We constructed prevalence models for 57 bird species considered to be woodland dependent. As in the original study, each landscape represents a single sampling unit (*n *=* *24) and the incidence of each species in each landscape is the response variable. In this case, the incidence of each species – or the number of surveys in which the species was present – is the realization of 40 Bernoulli trials, each with a probability, *p*, the proportion of sites in the landscape where the species is observed, which we refer to as prevalence. Our aim was not to build the best possible prevalence model; rather, we wanted to build a model whose outcome would allow us to assess any relationship between predicted dispersal ability and response to fragmentation. Habitat aggregation is more likely to capture the difference in distance between patches than habitat cover *per se* and was therefore the best choice of variables available to us. We constructed a model that relates *p*_{ij}, the prevalence of species *i* in landscape *j*, to the aggregation (*agg*_{j}) of tree cover using the logit link (Agresti, 1996):

where κ_{i} and γ_{i} are the intercept and regression coefficient for species *i*, and *Y*_{ij} is the observed number of presences of species *i* in landscape *j*, and η_{j} and φ_{ij} are random effects; η_{j} represents additional variation between landscapes and φ_{ij} extra-binomial variation between species and landscapes. The parameters η_{j}, φ_{ij} and κ_{i} were each assumed to have been drawn from a normal distribution with a mean and standard deviation to be estimated. The prior distribution for each mean was specified as normal with a mean of zero and a standard deviation of 1000. Prior distributions for the standard deviations were specified as uniform, ranging between 0 and 100.

Estimates of γ_{i} can be used to infer the strength of the influence of tree cover aggregation on the presence of each species in the study area. Values of greater magnitude indicate a stronger influence than those values close to zero. Comparison of values of γ_{i} and predicted dispersal distance for each species allows inference about the relationship between predicted dispersal ability and sensitivity to fragmentation of tree cover for woodland-dependent bird species in northern Victoria. We constructed a hierarchical model in which the value of γ_{i} depends on the predicted dispersal distance of species *i*:

where θ is the intercept, is the predicted median dispersal distance for species *i*, ζ_{i} is a random effect term describing variation in the response of species *i* to aggregation, γ_{i}, not explained by , and δ is the slope of the relationship between median dispersal distance and response to increasing aggregation of tree cover in the landscape. Uninformative priors (mean = 0 and standard deviation = 1000) were specified for δ and θ. The prior for ζ_{i} was specified as normal with a mean of zero and standard deviation to be estimated from the data. Dispersal distances were predicted using the best dispersal model, parameterized on a combined data set including the initial modelling data as well as the test data. The standard deviation of posterior estimates of median dispersal distance from the dispersal model was constant across species (average = 0·79). To include uncertainty in dispersal estimates in this analysis, was drawn from a normal distribution with a mean equal to the predicted median dispersal distance for species *i* and a common standard deviation of 0·79. Sex was unspecified in dispersal predictions.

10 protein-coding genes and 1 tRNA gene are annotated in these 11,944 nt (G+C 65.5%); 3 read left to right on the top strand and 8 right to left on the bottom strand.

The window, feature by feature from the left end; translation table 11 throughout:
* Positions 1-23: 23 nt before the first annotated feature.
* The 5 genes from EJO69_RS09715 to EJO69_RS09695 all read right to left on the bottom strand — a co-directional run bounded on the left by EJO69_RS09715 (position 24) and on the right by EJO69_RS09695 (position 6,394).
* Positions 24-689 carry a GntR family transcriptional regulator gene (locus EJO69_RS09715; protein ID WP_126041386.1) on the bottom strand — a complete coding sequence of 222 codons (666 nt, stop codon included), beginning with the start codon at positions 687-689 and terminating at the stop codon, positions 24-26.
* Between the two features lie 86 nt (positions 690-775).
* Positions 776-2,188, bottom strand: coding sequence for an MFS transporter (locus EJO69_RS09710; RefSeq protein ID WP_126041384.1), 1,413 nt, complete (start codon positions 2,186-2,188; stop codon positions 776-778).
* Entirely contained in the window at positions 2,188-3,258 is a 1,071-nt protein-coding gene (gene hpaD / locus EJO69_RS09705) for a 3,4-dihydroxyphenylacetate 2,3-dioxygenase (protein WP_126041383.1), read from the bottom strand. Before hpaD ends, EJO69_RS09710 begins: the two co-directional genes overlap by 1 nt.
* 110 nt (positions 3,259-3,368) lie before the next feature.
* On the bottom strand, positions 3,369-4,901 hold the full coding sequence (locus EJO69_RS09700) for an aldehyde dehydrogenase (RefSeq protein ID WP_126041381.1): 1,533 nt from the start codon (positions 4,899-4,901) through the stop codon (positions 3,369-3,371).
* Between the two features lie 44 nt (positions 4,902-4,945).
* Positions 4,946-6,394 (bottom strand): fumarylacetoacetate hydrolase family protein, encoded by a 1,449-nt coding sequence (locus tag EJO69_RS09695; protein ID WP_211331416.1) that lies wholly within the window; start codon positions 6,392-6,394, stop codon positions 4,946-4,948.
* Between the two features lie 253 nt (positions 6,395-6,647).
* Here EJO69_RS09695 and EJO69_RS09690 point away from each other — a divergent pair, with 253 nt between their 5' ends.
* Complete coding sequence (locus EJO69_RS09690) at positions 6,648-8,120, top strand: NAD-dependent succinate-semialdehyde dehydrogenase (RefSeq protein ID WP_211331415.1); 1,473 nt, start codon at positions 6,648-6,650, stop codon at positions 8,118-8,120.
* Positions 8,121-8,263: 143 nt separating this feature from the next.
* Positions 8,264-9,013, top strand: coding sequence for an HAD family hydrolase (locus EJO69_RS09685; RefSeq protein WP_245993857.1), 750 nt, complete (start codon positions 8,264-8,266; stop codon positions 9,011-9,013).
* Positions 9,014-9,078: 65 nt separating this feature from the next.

When compared with the global data set, the precision of these median dispersal distance predictions can be expressed in terms of the effective sample size, *n*. If the coefficient of variation in the data is expressed as:

and the coefficient of variation of the predicted median dispersal distances is expressed as

then, assuming a common mean and standard deviation,

and

In our study, the coefficient of variation in the data and predictions was greater for shorter dispersal distances. The relationship was such that the natural log of the coefficient of variation and the natural log of the median dispersal distance were negatively, linearly correlated. This means that the effective sample size of the priors is highest for short dispersal species and lower for long distance dispersers. The slope of this relationship was different for our predictions and the published data. Allowing for the different relationships between CV and dispersal distance, we modelled the effective sample size provided by the Bayesian priors for a range of dispersal distances in OpenBUGS and estimated the effective number of observations across all 57 species. Detailed workings and code are provided in the Supporting Information.